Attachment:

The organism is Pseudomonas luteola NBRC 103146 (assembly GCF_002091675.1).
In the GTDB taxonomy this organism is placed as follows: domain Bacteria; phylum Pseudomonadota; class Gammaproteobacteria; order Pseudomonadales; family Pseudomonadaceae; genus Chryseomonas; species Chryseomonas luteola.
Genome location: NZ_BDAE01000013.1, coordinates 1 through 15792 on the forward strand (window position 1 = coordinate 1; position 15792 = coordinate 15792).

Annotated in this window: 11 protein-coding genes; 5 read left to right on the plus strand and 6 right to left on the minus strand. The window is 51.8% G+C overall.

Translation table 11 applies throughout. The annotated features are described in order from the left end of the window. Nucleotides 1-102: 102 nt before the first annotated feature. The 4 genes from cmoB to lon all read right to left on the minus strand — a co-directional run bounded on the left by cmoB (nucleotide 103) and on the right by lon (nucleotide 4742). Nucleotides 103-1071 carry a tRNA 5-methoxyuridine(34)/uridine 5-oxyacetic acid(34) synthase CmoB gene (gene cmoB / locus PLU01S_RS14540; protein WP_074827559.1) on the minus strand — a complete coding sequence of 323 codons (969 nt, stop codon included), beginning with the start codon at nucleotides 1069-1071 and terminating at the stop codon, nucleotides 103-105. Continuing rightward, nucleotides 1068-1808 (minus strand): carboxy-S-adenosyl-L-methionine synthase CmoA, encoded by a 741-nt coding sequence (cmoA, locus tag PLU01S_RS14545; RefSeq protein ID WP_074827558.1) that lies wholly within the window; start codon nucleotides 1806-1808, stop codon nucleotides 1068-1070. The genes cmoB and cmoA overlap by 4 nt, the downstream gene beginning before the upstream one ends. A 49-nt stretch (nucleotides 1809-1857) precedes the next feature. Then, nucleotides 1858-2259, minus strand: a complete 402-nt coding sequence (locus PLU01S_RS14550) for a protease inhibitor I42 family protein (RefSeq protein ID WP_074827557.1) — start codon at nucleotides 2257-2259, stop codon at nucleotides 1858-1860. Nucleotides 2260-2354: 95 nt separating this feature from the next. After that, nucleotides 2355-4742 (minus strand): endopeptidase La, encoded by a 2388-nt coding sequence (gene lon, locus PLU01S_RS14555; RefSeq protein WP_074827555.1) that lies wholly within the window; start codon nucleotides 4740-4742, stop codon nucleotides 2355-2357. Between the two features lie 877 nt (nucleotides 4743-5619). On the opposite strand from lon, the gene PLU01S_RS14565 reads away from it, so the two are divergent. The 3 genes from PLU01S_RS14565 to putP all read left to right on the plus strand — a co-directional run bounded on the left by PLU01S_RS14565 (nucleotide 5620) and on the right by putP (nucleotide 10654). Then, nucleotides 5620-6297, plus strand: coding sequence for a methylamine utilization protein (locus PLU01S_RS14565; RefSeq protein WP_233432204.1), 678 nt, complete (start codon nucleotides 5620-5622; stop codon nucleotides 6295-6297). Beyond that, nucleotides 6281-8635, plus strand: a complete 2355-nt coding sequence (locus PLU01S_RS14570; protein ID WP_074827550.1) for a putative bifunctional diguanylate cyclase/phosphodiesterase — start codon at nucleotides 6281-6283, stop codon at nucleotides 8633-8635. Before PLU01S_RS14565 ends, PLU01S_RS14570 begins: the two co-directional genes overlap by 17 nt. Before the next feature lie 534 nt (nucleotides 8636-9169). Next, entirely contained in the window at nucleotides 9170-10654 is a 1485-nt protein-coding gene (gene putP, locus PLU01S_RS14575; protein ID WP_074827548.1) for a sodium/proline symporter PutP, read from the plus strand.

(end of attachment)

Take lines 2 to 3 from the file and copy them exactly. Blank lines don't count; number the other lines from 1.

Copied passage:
In the GTDB taxonomy this organism is placed as follows: domain Bacteria; phylum Pseudomonadota; class Gammaproteobacteria; order Pseudomonadales; family Pseudomonadaceae; genus Chryseomonas; species Chryseomonas luteola.
Genome location: NZ_BDAE01000013.1, coordinates 1 through 15792 on the forward strand (window position 1 = coordinate 1; position 15792 = coordinate 15792).